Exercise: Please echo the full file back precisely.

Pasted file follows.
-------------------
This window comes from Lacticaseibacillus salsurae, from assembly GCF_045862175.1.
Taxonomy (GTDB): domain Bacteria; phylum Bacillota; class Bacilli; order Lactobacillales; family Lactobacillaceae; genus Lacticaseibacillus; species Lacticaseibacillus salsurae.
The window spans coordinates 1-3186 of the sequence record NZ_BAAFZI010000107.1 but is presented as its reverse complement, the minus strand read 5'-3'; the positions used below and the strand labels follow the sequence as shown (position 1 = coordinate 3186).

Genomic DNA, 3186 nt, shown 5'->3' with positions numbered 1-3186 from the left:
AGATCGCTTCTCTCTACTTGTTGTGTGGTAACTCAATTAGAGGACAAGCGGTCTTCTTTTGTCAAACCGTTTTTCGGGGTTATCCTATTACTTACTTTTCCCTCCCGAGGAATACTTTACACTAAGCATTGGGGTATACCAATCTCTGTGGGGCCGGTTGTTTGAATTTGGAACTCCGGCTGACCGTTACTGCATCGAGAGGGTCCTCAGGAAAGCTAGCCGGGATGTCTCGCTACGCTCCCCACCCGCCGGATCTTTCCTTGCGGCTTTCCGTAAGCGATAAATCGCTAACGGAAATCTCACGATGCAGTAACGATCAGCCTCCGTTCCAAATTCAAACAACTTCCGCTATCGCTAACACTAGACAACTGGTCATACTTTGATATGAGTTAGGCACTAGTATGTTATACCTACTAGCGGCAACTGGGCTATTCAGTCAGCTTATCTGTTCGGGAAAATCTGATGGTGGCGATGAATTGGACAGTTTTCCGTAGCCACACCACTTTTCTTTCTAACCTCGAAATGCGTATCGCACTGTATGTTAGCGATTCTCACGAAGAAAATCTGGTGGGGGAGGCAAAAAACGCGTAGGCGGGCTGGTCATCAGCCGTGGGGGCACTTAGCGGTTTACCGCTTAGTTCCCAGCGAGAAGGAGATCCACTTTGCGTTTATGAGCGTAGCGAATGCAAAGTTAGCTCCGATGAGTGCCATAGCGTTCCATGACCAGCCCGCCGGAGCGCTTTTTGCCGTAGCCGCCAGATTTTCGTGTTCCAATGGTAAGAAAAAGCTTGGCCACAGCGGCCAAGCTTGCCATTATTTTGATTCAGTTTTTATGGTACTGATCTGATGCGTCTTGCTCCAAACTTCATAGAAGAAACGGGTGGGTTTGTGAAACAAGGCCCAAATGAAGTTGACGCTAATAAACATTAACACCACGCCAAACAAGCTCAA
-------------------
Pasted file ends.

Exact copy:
This window comes from Lacticaseibacillus salsurae, from assembly GCF_045862175.1.
Taxonomy (GTDB): domain Bacteria; phylum Bacillota; class Bacilli; order Lactobacillales; family Lactobacillaceae; genus Lacticaseibacillus; species Lacticaseibacillus salsurae.
The window spans coordinates 1-3186 of the sequence record NZ_BAAFZI010000107.1 but is presented as its reverse complement, the minus strand read 5'-3'; the positions used below and the strand labels follow the sequence as shown (position 1 = coordinate 3186).

Genomic DNA, 3186 nt, shown 5'->3' with positions numbered 1-3186 from the left:
AGATCGCTTCTCTCTACTTGTTGTGTGGTAACTCAATTAGAGGACAAGCGGTCTTCTTTTGTCAAACCGTTTTTCGGGGTTATCCTATTACTTACTTTTCCCTCCCGAGGAATACTTTACACTAAGCATTGGGGTATACCAATCTCTGTGGGGCCGGTTGTTTGAATTTGGAACTCCGGCTGACCGTTACTGCATCGAGAGGGTCCTCAGGAAAGCTAGCCGGGATGTCTCGCTACGCTCCCCACCCGCCGGATCTTTCCTTGCGGCTTTCCGTAAGCGATAAATCGCTAACGGAAATCTCACGATGCAGTAACGATCAGCCTCCGTTCCAAATTCAAACAACTTCCGCTATCGCTAACACTAGACAACTGGTCATACTTTGATATGAGTTAGGCACTAGTATGTTATACCTACTAGCGGCAACTGGGCTATTCAGTCAGCTTATCTGTTCGGGAAAATCTGATGGTGGCGATGAATTGGACAGTTTTCCGTAGCCACACCACTTTTCTTTCTAACCTCGAAATGCGTATCGCACTGTATGTTAGCGATTCTCACGAAGAAAATCTGGTGGGGGAGGCAAAAAACGCGTAGGCGGGCTGGTCATCAGCCGTGGGGGCACTTAGCGGTTTACCGCTTAGTTCCCAGCGAGAAGGAGATCCACTTTGCGTTTATGAGCGTAGCGAATGCAAAGTTAGCTCCGATGAGTGCCATAGCGTTCCATGACCAGCCCGCCGGAGCGCTTTTTGCCGTAGCCGCCAGATTTTCGTGTTCCAATGGTAAGAAAAAGCTTGGCCACAGCGGCCAAGCTTGCCATTATTTTGATTCAGTTTTTATGGTACTGATCTGATGCGTCTTGCTCCAAACTTCATAGAAGAAACGGGTGGGTTTGTGAAACAAGGCCCAAATGAAGTTGACGCTAATAAACATTAACACCACGCCAAACAAGCTCAA